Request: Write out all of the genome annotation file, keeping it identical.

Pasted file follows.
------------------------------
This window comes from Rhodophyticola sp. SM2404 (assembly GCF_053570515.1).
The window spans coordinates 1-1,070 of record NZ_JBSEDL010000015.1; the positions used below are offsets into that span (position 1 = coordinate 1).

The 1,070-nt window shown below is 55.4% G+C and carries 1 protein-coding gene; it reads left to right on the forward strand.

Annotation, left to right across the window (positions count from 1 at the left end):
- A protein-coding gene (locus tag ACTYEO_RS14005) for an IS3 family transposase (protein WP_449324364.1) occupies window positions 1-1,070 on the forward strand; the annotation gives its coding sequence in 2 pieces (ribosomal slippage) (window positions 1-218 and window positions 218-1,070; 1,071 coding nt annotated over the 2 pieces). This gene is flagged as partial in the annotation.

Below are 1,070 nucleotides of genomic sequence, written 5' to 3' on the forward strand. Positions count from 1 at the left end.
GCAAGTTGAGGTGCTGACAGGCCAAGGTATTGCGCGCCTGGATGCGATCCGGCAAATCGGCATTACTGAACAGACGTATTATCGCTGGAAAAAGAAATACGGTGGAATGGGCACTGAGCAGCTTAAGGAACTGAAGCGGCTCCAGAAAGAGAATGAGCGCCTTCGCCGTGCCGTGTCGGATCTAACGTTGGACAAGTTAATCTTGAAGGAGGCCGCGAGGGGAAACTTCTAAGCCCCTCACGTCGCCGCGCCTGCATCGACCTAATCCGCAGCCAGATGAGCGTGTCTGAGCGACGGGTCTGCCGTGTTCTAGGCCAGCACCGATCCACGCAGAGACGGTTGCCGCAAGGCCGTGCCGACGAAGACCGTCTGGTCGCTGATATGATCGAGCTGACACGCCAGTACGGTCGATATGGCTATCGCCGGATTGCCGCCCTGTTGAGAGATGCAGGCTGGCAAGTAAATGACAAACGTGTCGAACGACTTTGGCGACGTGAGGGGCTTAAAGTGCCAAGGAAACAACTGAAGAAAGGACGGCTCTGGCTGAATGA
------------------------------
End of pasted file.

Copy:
This window comes from Rhodophyticola sp. SM2404 (assembly GCF_053570515.1).
The window spans coordinates 1-1,070 of record NZ_JBSEDL010000015.1; the positions used below are offsets into that span (position 1 = coordinate 1).

The 1,070-nt window shown below is 55.4% G+C and carries 1 protein-coding gene; it reads left to right on the forward strand.

Annotation, left to right across the window (positions count from 1 at the left end):
- A protein-coding gene (locus tag ACTYEO_RS14005) for an IS3 family transposase (protein WP_449324364.1) occupies window positions 1-1,070 on the forward strand; the annotation gives its coding sequence in 2 pieces (ribosomal slippage) (window positions 1-218 and window positions 218-1,070; 1,071 coding nt annotated over the 2 pieces). This gene is flagged as partial in the annotation.

Below are 1,070 nucleotides of genomic sequence, written 5' to 3' on the forward strand. Positions count from 1 at the left end.
GCAAGTTGAGGTGCTGACAGGCCAAGGTATTGCGCGCCTGGATGCGATCCGGCAAATCGGCATTACTGAACAGACGTATTATCGCTGGAAAAAGAAATACGGTGGAATGGGCACTGAGCAGCTTAAGGAACTGAAGCGGCTCCAGAAAGAGAATGAGCGCCTTCGCCGTGCCGTGTCGGATCTAACGTTGGACAAGTTAATCTTGAAGGAGGCCGCGAGGGGAAACTTCTAAGCCCCTCACGTCGCCGCGCCTGCATCGACCTAATCCGCAGCCAGATGAGCGTGTCTGAGCGACGGGTCTGCCGTGTTCTAGGCCAGCACCGATCCACGCAGAGACGGTTGCCGCAAGGCCGTGCCGACGAAGACCGTCTGGTCGCTGATATGATCGAGCTGACACGCCAGTACGGTCGATATGGCTATCGCCGGATTGCCGCCCTGTTGAGAGATGCAGGCTGGCAAGTAAATGACAAACGTGTCGAACGACTTTGGCGACGTGAGGGGCTTAAAGTGCCAAGGAAACAACTGAAGAAAGGACGGCTCTGGCTGAATGA